On the third day the remaining defendants testified. All four did a fine job on the stand and earned a collective compliment from the magistrate as well. Wing followed. Michaels' final question to him was rather broad: "Is there anything you want to add?" The magistrate overruled an objection and heard him out. The defense then presented a local Hot Springs man who testified to the many groups of 75 or more who use the National Forest in Roth & Stribling's district without permits, including the notorious bear- hunters. At one point the magistrate felt moved to lecture the prosecutor about how cowardly modern bear-hunting is. Then a wildlife biologist who was called in to survey the damage to the gathering site testified that it was minimal. Of course, the environmental impact of the gathering-- and the fact that it went away completely after cleanup-- was ruled totally irrelevant to the case.
The defense next called its secret weapon: secret because we didn't even know it existed until Ray Johns, the technical expert on permits, mentioned the draft permit he had prepared "just in case." Michaels called Johns back to the stand and had him read a few clauses of the "contract." These included holding the permit- signer 100% liable for everything that happens at the event-- even though the regulation itself says the signer is an "agent" who bears no legal responsibility; holding the government exempt from any liability at all; and revoking the permit because of "objectionable conduct" or simply at the "discretion" of the Rangers. All of this will hopefully help to prove in the next phase of the case that the permit itself is unconstitutional, and therefore a signature on an application is moot.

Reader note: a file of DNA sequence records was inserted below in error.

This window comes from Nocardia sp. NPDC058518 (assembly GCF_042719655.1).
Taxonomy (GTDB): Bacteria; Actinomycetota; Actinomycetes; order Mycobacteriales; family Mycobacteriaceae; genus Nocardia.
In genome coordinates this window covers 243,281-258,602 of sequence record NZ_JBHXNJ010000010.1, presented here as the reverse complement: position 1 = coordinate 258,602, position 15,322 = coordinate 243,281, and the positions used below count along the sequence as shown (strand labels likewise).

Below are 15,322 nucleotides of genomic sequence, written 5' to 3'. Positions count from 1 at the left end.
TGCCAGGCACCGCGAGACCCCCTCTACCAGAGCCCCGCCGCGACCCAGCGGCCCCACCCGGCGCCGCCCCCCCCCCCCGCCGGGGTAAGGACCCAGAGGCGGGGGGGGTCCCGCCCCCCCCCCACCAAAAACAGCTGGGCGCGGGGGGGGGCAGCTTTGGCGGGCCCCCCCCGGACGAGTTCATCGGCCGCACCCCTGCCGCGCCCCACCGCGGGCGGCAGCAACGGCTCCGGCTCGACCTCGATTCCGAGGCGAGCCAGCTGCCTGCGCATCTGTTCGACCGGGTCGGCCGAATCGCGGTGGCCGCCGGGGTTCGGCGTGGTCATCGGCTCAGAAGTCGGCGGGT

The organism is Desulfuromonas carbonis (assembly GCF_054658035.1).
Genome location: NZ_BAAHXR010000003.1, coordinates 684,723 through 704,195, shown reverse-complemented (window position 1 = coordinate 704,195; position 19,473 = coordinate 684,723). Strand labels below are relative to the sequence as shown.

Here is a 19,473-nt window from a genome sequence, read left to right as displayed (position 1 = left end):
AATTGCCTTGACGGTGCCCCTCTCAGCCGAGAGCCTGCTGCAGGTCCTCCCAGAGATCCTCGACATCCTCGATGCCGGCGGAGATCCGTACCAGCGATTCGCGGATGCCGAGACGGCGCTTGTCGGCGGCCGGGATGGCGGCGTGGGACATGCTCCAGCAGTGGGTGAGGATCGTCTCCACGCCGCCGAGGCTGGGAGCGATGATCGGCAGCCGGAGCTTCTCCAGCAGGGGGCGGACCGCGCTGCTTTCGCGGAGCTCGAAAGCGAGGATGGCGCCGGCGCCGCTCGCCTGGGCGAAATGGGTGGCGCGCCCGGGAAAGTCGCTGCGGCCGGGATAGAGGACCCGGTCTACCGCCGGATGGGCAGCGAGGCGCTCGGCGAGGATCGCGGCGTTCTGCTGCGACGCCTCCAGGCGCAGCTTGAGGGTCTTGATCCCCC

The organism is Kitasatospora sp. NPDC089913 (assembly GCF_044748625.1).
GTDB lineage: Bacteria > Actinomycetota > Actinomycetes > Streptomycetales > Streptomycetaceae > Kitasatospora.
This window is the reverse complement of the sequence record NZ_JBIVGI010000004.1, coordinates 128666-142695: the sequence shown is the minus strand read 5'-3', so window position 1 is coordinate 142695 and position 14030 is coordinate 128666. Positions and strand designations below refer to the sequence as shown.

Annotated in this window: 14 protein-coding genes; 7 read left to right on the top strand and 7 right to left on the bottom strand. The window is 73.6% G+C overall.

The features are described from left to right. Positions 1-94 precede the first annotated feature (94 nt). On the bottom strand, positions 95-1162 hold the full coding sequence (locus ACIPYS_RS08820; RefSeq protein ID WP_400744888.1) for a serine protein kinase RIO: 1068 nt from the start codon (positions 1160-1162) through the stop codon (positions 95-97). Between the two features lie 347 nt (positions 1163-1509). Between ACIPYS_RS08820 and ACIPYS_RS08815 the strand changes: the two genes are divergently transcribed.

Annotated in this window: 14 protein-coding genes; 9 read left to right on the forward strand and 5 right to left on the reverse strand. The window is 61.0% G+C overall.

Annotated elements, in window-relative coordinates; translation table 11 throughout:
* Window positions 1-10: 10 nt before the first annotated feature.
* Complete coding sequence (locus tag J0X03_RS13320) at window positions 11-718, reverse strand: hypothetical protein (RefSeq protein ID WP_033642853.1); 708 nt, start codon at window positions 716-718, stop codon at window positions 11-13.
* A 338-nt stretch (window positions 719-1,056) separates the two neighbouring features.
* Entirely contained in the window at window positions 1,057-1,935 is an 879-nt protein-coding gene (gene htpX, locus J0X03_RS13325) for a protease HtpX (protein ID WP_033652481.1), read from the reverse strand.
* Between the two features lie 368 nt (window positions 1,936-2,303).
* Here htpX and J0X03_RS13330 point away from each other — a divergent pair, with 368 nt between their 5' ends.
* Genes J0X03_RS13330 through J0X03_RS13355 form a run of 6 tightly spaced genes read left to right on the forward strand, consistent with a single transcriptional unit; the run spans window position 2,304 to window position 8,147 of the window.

The prosecution tied up its case by contending that the testimony of each defendant amounted to a "confession" that they knew about the regulation and broke it anyway-- an alleged case of "civil disobedience." The defense countered with a brilliant series of arguments that the prosecution's case was never proven "beyond a reasonable doubt." The key points were the lack of intent to commit a crime, the total lack of any documentary evidence whatsoever that 75 people were gathered, and the fact that three of the defendants were picked for exercising their constitutional rights-- Johnson for writing down the officers' names, Uncle Bill and Laughing Man for speaking with them-- and Spirit Owl, the fourth, simply because he lived nearby and was first to be questioned about the gathering by Stribling.
These arguments proved the defense's case beyond even the shadow of a reasonable doubt. Cogburn seemed to deeply regret having to ignore that fact in his ruling of "guilty as charged." Evidently he was unable to convince his direct superior, the district judge, that the facts of the case should overrule the political consequences of an aquittal (though we got the sense he tried). The district judge is notoriously conservative, so that's no surprise.
Somewhat delirious with victory, prosecutor Les Ascik invoked the spirits of Thoreau and St. Thomas Aquinas in demanding a fine of $500 apiece, for the sake of completing the "dignity" of their "civil disobedience." The magistrate imposed a $50 fine or 8 hours of community service for the Hot Springs Ranger office, plus a $10 fee. When the Rangers objected that they had nothing for the defendants to do, Cogburn said in that case the $10 fee would be enough. Most likely, they'll come up with something if any of the defendants chooses community service.
But the case still may be thrown out when the constitutional arguments are heard. This will take the form not of another hearing, but a series of legal briefs to the magistrate. The attorneys on both sides have 2 weeks to get their briefs together. If we lose that phase as well, the defendants still can file an appeal to the 4th Circuit Court in Richmond, VA, which must be adjudicated before the sentencing-- and the legal precedent set by this case-- takes effect. Stay tuned.